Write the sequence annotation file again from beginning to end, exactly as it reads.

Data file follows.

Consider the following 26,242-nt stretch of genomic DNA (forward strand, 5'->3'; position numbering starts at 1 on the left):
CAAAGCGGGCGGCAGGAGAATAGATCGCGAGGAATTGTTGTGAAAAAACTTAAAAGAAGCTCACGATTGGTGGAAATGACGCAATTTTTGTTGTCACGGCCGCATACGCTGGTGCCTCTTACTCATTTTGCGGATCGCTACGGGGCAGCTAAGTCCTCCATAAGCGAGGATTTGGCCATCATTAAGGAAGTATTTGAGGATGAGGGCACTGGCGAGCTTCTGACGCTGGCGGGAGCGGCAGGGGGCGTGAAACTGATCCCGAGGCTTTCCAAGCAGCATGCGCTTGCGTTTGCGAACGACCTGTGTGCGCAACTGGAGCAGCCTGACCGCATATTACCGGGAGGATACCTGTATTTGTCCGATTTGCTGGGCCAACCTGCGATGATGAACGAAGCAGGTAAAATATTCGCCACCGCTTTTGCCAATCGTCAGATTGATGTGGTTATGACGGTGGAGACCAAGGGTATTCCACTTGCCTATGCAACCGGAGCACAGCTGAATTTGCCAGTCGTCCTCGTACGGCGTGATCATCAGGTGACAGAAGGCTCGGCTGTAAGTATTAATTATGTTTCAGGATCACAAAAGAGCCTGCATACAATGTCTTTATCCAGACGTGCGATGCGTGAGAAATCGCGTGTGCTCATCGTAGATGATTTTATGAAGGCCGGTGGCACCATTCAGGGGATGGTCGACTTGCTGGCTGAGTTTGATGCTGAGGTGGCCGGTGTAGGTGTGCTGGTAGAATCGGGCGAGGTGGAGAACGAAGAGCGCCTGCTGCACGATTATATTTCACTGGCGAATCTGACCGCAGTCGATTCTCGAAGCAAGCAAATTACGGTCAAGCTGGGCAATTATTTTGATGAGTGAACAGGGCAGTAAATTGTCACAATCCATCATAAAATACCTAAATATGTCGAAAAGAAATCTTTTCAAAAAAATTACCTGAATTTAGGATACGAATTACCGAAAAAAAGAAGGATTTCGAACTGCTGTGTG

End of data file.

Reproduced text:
Consider the following 26,242-nt stretch of genomic DNA (forward strand, 5'->3'; position numbering starts at 1 on the left):
CAAAGCGGGCGGCAGGAGAATAGATCGCGAGGAATTGTTGTGAAAAAACTTAAAAGAAGCTCACGATTGGTGGAAATGACGCAATTTTTGTTGTCACGGCCGCATACGCTGGTGCCTCTTACTCATTTTGCGGATCGCTACGGGGCAGCTAAGTCCTCCATAAGCGAGGATTTGGCCATCATTAAGGAAGTATTTGAGGATGAGGGCACTGGCGAGCTTCTGACGCTGGCGGGAGCGGCAGGGGGCGTGAAACTGATCCCGAGGCTTTCCAAGCAGCATGCGCTTGCGTTTGCGAACGACCTGTGTGCGCAACTGGAGCAGCCTGACCGCATATTACCGGGAGGATACCTGTATTTGTCCGATTTGCTGGGCCAACCTGCGATGATGAACGAAGCAGGTAAAATATTCGCCACCGCTTTTGCCAATCGTCAGATTGATGTGGTTATGACGGTGGAGACCAAGGGTATTCCACTTGCCTATGCAACCGGAGCACAGCTGAATTTGCCAGTCGTCCTCGTACGGCGTGATCATCAGGTGACAGAAGGCTCGGCTGTAAGTATTAATTATGTTTCAGGATCACAAAAGAGCCTGCATACAATGTCTTTATCCAGACGTGCGATGCGTGAGAAATCGCGTGTGCTCATCGTAGATGATTTTATGAAGGCCGGTGGCACCATTCAGGGGATGGTCGACTTGCTGGCTGAGTTTGATGCTGAGGTGGCCGGTGTAGGTGTGCTGGTAGAATCGGGCGAGGTGGAGAACGAAGAGCGCCTGCTGCACGATTATATTTCACTGGCGAATCTGACCGCAGTCGATTCTCGAAGCAAGCAAATTACGGTCAAGCTGGGCAATTATTTTGATGAGTGAACAGGGCAGTAAATTGTCACAATCCATCATAAAATACCTAAATATGTCGAAAAGAAATCTTTTCAAAAAAATTACCTGAATTTAGGATACGAATTACCGAAAAAAAGAAGGATTTCGAACTGCTGTGTG